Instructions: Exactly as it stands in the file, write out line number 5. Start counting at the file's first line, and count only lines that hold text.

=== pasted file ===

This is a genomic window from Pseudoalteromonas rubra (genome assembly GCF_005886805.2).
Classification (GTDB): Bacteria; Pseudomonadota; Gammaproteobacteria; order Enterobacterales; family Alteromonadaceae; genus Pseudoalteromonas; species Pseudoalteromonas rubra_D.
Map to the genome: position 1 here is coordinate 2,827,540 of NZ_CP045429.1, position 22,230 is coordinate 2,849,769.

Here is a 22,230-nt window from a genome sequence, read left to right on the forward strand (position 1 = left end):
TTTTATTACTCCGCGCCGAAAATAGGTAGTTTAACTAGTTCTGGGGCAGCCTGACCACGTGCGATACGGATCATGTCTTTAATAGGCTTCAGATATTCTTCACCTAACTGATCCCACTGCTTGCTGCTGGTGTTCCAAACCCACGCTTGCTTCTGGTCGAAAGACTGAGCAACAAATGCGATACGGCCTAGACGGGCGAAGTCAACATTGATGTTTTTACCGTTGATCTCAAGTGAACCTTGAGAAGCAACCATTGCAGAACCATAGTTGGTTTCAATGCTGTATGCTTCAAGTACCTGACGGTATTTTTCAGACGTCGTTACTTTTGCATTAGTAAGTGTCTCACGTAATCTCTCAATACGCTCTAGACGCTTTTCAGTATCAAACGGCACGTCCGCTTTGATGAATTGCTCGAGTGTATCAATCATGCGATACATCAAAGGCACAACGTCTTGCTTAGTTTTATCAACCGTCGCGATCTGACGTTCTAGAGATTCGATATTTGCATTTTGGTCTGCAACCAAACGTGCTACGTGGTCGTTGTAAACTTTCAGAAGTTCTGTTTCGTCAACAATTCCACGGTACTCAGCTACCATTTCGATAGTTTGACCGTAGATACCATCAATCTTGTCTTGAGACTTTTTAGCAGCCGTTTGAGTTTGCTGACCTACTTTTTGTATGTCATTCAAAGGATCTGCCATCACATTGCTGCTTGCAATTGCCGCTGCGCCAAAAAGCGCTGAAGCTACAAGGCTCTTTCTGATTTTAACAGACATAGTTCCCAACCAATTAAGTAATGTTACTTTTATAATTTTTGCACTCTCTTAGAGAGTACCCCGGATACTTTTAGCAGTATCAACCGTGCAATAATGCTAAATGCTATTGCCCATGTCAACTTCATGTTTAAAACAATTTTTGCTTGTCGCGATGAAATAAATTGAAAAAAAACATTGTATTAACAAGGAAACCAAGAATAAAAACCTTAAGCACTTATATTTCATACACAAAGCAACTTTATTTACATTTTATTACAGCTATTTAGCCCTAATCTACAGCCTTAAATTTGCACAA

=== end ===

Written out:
TTTTATTACTCCGCGCCGAAAATAGGTAGTTTAACTAGTTCTGGGGCAGCCTGACCACGTGCGATACGGATCATGTCTTTAATAGGCTTCAGATATTCTTCACCTAACTGATCCCACTGCTTGCTGCTGGTGTTCCAAACCCACGCTTGCTTCTGGTCGAAAGACTGAGCAACAAATGCGATACGGCCTAGACGGGCGAAGTCAACATTGATGTTTTTACCGTTGATCTCAAGTGAACCTTGAGAAGCAACCATTGCAGAACCATAGTTGGTTTCAATGCTGTATGCTTCAAGTACCTGACGGTATTTTTCAGACGTCGTTACTTTTGCATTAGTAAGTGTCTCACGTAATCTCTCAATACGCTCTAGACGCTTTTCAGTATCAAACGGCACGTCCGCTTTGATGAATTGCTCGAGTGTATCAATCATGCGATACATCAAAGGCACAACGTCTTGCTTAGTTTTATCAACCGTCGCGATCTGACGTTCTAGAGATTCGATATTTGCATTTTGGTCTGCAACCAAACGTGCTACGTGGTCGTTGTAAACTTTCAGAAGTTCTGTTTCGTCAACAATTCCACGGTACTCAGCTACCATTTCGATAGTTTGACCGTAGATACCATCAATCTTGTCTTGAGACTTTTTAGCAGCCGTTTGAGTTTGCTGACCTACTTTTTGTATGTCATTCAAAGGATCTGCCATCACATTGCTGCTTGCAATTGCCGCTGCGCCAAAAAGCGCTGAAGCTACAAGGCTCTTTCTGATTTTAACAGACATAGTTCCCAACCAATTAAGTAATGTTACTTTTATAATTTTTGCACTCTCTTAGAGAGTACCCCGGATACTTTTAGCAGTATCAACCGTGCAATAATGCTAAATGCTATTGCCCATGTCAACTTCATGTTTAAAACAATTTTTGCTTGTCGCGATGAAATAAATTGAAAAAAAACATTGTATTAACAAGGAAACCAAGAATAAAAACCTTAAGCACTTATATTTCATACACAAAGCAACTTTATTTACATTTTATTACAGCTATTTAGCCCTAATCTACAGCCTTAAATTTGCACAA